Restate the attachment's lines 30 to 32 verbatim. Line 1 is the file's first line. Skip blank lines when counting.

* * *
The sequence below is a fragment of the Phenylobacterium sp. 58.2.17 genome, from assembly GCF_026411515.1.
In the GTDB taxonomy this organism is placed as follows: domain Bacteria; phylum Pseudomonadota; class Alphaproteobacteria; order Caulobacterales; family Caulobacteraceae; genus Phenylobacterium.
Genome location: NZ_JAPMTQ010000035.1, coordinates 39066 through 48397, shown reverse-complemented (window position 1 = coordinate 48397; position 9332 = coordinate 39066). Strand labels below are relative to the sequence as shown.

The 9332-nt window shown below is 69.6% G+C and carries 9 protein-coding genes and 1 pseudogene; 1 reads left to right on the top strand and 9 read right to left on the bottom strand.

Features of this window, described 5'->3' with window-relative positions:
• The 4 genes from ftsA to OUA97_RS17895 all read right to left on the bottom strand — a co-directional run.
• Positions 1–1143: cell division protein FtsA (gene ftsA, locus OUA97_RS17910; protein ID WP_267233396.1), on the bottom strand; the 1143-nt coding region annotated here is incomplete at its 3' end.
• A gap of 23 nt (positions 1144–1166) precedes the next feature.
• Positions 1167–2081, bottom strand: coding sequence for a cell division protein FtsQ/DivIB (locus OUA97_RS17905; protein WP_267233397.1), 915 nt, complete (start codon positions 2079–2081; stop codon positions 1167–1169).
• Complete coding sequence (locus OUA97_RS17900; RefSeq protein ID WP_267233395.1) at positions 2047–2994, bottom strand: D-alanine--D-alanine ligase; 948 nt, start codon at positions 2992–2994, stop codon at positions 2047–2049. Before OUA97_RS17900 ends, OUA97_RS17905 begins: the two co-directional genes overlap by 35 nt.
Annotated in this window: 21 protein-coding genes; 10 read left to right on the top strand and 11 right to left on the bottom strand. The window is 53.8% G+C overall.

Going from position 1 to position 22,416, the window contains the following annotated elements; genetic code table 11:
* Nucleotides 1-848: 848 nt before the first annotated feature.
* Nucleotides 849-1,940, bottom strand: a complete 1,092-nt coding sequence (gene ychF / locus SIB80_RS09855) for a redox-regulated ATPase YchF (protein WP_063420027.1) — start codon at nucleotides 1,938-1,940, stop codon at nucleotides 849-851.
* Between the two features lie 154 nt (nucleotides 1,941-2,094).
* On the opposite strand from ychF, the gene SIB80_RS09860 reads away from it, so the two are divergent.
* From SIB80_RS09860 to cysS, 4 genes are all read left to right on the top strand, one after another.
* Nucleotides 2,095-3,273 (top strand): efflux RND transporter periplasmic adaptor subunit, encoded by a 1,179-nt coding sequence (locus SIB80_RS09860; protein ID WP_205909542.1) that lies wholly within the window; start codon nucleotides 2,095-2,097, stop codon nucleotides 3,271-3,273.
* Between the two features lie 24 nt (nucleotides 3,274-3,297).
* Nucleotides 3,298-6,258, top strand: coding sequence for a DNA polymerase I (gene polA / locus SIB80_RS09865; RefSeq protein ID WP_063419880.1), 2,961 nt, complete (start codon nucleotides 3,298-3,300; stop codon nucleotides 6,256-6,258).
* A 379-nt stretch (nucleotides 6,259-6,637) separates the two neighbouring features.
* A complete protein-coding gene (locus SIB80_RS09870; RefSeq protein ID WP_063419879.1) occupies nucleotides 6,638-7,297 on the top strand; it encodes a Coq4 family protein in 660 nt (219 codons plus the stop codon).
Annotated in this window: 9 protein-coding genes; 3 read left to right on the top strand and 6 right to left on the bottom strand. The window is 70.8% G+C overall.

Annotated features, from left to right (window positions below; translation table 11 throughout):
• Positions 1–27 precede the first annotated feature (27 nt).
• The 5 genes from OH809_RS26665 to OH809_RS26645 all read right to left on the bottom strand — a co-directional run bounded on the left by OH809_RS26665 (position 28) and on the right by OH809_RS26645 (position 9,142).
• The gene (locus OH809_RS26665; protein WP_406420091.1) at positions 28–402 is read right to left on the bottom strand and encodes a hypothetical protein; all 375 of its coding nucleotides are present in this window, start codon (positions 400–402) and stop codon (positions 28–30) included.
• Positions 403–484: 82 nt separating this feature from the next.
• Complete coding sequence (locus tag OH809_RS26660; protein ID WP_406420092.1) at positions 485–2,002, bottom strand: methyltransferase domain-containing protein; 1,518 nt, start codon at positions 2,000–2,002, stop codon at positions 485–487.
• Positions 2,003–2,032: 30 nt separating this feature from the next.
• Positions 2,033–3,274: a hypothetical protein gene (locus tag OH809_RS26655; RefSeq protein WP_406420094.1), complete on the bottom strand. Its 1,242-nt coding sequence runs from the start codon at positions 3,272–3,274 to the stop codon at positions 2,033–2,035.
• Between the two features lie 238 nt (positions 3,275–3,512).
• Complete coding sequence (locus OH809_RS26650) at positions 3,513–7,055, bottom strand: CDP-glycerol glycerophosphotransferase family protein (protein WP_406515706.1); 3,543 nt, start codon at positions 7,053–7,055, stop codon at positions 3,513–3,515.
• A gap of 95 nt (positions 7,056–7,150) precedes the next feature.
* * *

• Positions 2,003–2,032: 30 nt separating this feature from the next.
• Positions 2,033–3,274: a hypothetical protein gene (locus tag OH809_RS26655; RefSeq protein WP_406420094.1), complete on the bottom strand. Its 1,242-nt coding sequence runs from the start codon at positions 3,272–3,274 to the stop codon at positions 2,033–2,035.
• Between the two features lie 238 nt (positions 3,275–3,512).